By: Spokesman Newsroom
BASSETERRE, St.Kitts– The abandoned Basseterre High School (BHS) located on Victoria Road can repaired as guided by the professional recommendations given so as to accommodate students for the upcoming school term in September this year.
That is the kind of advice offered to the government by well-known pediatrician and Physician Executive Dr. Patrick Martin, retired Chief Medical Officer, who, in his latest media statement issued yesterday (10th July), cautioned against building a new school in the Pond’s Estate community near the aquifer since such an activity poses a contamination threat to the country’s water supply by bodily waste from human beings.
Notably, the government currently estimates that the construction of the new school will cost about $40 million dollars. Dr. Martin has also outlined that refurbishing the old school will cost less in getting it prepared by next month.
According to him: “All waters in and around the Federation are our livelihood. These precious and irreplaceable gifts from nature must be protected by legislation and force of arms.”
He has suggested that the government make good upon the recommendations of 2015 report produced by an international agency called NIOSH (National Institute of Occupational Safety and Health) to repair the old school.
Dr. Martin stated that “NIOSH is an environmental health authority par excellence. Its findings and conclusions should trump conjecture and associated “fire and fury”.”
NIOSH’s headquarters is located in Washington D.C in the United States.
Dr. Martin addressed the environmental destruction that can be had should the new school be built in the identified area.
“The proposed new BHS in Pond’s Estate poses a risk of fecal contamination of the underlying aquifer which is already under the threat of salt water intrusion. There is also the possibility that locating a centralized sewage plant near residential areas can lead to legal action and political disquiet if the facility produces unpleasant odours such as hydrogen sulphide and ammonia.”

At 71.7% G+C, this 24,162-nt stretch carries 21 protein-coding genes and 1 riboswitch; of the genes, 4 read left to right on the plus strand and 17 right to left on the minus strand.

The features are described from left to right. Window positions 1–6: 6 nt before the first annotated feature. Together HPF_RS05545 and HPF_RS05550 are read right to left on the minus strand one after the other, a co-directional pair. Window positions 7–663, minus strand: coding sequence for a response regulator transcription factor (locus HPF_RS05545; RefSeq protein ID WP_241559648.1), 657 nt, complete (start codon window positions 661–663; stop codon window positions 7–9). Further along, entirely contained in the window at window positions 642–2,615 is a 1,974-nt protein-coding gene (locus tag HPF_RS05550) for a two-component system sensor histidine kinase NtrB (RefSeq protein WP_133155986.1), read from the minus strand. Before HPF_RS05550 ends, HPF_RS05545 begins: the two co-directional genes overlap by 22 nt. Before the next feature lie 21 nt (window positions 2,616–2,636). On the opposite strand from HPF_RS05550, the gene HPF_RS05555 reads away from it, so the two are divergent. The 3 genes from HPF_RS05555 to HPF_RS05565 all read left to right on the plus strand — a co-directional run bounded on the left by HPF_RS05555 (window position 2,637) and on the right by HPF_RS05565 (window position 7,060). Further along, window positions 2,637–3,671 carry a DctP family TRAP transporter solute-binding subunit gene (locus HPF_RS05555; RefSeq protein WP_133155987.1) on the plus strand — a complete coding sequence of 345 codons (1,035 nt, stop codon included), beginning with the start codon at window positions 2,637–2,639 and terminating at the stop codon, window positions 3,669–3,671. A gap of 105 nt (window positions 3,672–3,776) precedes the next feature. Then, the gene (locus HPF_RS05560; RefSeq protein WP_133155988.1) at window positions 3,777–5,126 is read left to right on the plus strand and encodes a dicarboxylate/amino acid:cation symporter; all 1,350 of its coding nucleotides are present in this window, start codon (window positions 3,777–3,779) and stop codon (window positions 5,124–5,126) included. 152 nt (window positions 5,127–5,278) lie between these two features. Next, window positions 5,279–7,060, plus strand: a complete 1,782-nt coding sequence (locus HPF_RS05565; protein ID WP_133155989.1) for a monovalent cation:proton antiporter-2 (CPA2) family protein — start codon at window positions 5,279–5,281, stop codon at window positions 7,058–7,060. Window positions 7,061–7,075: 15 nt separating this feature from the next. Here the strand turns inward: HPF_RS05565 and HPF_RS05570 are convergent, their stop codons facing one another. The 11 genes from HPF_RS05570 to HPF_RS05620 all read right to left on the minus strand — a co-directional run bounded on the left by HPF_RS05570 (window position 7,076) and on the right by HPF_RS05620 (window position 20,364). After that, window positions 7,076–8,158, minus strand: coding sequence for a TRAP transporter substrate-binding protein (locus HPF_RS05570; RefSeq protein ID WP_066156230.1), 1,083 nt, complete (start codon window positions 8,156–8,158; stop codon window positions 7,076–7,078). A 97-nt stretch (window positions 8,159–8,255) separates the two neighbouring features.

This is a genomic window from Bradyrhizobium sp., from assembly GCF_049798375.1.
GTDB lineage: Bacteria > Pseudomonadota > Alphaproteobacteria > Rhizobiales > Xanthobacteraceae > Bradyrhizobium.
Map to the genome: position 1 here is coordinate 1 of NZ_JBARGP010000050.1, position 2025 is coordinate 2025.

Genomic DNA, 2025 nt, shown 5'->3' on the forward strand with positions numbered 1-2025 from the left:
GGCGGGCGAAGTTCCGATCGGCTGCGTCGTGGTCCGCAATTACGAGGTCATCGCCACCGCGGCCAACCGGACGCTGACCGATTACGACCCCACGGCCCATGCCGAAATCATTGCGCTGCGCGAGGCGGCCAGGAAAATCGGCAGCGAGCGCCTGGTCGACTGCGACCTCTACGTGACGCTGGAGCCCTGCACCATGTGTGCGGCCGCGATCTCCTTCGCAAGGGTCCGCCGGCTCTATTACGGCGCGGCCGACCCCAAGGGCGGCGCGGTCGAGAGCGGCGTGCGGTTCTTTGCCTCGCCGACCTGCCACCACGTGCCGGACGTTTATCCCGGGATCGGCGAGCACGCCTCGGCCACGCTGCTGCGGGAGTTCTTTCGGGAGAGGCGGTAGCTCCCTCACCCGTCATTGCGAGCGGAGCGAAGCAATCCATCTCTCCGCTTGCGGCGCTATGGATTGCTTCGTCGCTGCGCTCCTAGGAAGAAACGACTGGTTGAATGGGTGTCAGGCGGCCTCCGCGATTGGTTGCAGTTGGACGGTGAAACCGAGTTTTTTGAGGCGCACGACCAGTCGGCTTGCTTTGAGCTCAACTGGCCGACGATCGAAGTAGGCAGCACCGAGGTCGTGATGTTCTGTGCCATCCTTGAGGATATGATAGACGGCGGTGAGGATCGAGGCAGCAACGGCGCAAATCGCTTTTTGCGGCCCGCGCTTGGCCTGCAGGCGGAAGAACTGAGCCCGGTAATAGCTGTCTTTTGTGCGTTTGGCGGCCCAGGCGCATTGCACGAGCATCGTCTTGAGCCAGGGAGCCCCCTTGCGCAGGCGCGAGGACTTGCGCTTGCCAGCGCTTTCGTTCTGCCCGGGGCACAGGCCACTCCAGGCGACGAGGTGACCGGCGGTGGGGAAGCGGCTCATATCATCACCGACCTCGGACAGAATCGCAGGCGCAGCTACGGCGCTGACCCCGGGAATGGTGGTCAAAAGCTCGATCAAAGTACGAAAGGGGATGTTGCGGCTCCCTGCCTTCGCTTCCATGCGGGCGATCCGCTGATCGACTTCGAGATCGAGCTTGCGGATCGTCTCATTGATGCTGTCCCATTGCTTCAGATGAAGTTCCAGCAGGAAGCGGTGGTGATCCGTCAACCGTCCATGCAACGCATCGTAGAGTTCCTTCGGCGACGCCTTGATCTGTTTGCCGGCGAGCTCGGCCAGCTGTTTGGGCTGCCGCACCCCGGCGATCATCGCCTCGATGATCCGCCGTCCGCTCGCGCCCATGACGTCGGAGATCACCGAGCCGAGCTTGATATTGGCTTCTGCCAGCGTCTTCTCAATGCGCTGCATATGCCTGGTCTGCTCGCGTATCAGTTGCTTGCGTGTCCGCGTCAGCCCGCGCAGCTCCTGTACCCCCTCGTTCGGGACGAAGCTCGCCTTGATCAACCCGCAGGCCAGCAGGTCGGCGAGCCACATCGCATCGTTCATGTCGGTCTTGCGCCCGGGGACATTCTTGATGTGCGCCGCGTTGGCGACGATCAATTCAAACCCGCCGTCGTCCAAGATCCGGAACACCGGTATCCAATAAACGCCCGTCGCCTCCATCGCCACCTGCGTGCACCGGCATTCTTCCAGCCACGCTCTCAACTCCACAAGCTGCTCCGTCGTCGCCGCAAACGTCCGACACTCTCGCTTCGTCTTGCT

He continued: “In the circumstances, the precautionary principle and erring on the side of caution make sense. The former states that in the absence of scientific consensus that a policy or action is not harmful, the burden of proof falls on the proponents of the policy or action. The latter means choosing the safer course of action instead of taking a risk.”
Dr. Martin highlighted that need to conduct risk and impact assessment at Ponds’ Estate in going forward whilst pointing out that the old school site at Victoria Road can be fixed by next month.
“Going forward, the inescapable first step is the conduct of risk and impact assessments. Without them, one cannot scientifically and conclusively estimate the environmental, social and financial costs of a constructing new BHS over the aquifer or anywhere else.”
“However, at Victoria Road, decision-makers and the public can rely on the expertise, credibility and recommendations of NIOSH. The mold, sewer and uncleanliness issues are surmountable. It should not cost $40 million to complete refurbishment by mid-September,” he added.
PHOTO: The old Basseterre High School on Victoria Road (Spokesman Snap). Inset photo: Former Chief Medical Officer (CMO) Dr. Patrick Martin, a pediatrician and Physician Executive is calling for the refurbishment of the old school and protection of nation’s water supply.